6. Hey-

    I have to agree with Peter Pan!

    It is about time we had a voice of reason on here, Mr. Small Bidness Peter Pan (bidness getting smaller)!

    How can you possibly measure ROI with Social Media? Don’t tell me to read more of your blog on ways (tools like Google Analytics) to measure sales based on this “Social Blogging” (that would be too obvious!..god forbid to start with this fine post from the Dr.). Also, don’t try to hand me this “social blogging” also might raise our natural organic ranking on search engines (so customers could find us) as a by-product of this “social blogging” BS. I am sick to death of having to “connect” with customers. Me? I would rather pay some Top Men in an advertising agency to tell me my metrics and suggest another logo or coupon to get the customers in the door.

    Well said, Peter Pan!

    P.S. Tell this “Facebook” we are on to them!

It’s Not Always Time for a Game

A contest for you page? Read this first

MakingYouContent

A classic tactic for social media marketers is to host a contest. An outdoor outfitter may host a contest soliciting photos from customers featuring the different locations where they’ve used the company’s kayaks, and an entrant wins a prize. More classic is the snack food manufacturer who sponsors a contest eliciting consumer’s suggestions for the next new flavor of potato or corn chip. Someone gets chosen as the winner, beating all other contestants, and the winner gets a prize.

In my view, social media games for marketing are first cousins to contests. I imagine that as with many games, there are winners and losers, and again, a driving motive for participants is to beat the other players.

Yet I wonder whether social marketers who know their service or product will always pounce on social media games or contests as a marketing tactic as useful, and appropriate, as social media publishing or…

View original post 297 more words

Social Media Marketing What I have learned so far. Social media marketing is not free.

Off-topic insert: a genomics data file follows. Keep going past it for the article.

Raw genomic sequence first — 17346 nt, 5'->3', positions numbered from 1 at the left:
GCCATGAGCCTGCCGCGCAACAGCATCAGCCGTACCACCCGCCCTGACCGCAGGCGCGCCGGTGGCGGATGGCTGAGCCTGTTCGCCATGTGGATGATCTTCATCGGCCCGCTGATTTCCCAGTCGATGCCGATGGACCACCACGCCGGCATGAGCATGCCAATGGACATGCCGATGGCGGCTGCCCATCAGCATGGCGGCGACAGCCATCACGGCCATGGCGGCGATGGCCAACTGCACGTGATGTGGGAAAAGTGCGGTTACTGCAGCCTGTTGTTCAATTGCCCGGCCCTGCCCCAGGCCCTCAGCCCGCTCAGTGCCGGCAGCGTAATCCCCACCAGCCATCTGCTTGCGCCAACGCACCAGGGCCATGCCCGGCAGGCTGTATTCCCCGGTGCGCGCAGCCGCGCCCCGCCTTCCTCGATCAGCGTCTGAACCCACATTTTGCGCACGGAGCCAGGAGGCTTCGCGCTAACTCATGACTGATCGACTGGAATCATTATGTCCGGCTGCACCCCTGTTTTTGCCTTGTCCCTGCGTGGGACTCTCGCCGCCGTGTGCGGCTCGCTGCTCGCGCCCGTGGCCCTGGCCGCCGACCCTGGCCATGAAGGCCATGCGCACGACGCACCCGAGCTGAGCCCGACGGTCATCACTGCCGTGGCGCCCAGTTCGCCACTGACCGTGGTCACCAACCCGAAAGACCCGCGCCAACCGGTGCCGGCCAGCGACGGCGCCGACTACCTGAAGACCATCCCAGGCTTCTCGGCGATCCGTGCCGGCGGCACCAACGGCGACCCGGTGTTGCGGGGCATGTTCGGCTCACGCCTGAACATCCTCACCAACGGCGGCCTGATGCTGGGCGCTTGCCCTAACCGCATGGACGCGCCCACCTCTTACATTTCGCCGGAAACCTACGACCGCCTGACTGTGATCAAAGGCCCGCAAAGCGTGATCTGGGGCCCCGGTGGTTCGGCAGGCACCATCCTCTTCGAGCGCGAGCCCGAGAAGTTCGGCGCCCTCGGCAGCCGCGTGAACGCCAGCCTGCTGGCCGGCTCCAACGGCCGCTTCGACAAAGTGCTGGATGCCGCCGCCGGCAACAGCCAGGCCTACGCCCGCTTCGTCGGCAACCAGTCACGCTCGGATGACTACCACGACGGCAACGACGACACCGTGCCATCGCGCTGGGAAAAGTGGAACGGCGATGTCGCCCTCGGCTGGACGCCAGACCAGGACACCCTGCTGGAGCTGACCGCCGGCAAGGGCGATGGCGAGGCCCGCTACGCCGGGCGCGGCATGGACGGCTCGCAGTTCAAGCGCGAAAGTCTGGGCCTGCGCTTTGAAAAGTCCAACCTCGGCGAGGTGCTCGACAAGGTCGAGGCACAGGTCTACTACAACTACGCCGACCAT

Well the first mistake that I made was to email the professor and tell her that social media marketing is free.  She said I was wrong there and then I read it clear as day in the text book.  I understood my mistake now working with the company that I am working with who faces that problem weekly when he approaches new clients for his direct mailer.  They usually say we are just going to advertise on facebook because it’s free.  Wrong Wrong Wrong and how we know this is most of those owners are not keeping their page fresh or up to date because they don’t have the time. Time is not free to these small business owners.  Another issue is I wish facebook would charge a small fee for the link to the company.  The reason is there are many squatters who have snatched up names and links that any real company can’t get the link needed to make the business successful.  If they charged like most do with domain names it would stop the squatter issue. So back to the issue of free social media marketing.  The owner of the direct mail has developed a plan to handle objections but if anyone has any good quotes or antidotes to use to let the small business owner know it’s not free.  So should the small business owner let someone else handle their page for a fee?  I think yes or hire a bright young high school kid that can work a couple hours a day to manage the page.  I am glad that I do not have a smart phone and I only get on my facebook at home during down time because I would never get anything done at my day job trying to manage my bands and personal facebook.  So if a owner or manager can multitask on his smart phone and update the page seek out new likes and keep the page fresh along with other duties then have at it.  The next thing I have learned is that  woofs dinks and yuppies are on facebook which is great for companies who have that target market.  Most of the companies restaurants and service business can reach their target market with facebook alone.  I think adding a twitter is smart but for the company I am working with they just don’t want to learn all the ins and outs of different social medias and are happy sticking with facebook.   So having a direct mailer with the power of social media can gain a lot of new clients just by hitting every potential client with a strategy and plan of liking the page, approach the owner and if they advertise show all the ways to improve their business with direct mail and social media.  The more likes the company has the more powerful it will become.  It would be nice to approach a business and say our page has over 5000 likes and we can not only get your coupon out in the mail but we can also get it out in the cyber world.  Win win for everyone.  The current clients always ask for the link of their facebook page to go on the advertisement but they never keep up with their social media page and so they all need to keep it fresh.  Having the magazine keep up posts about the companies and links to the company along with likes helps the both businesses grow.  So when writing the objectives tactics and strategies I focused on the customers but really we can do so much with the clients as well putting everyone in touch with each other.  So in closing I am saying never stop learning and social media is not free!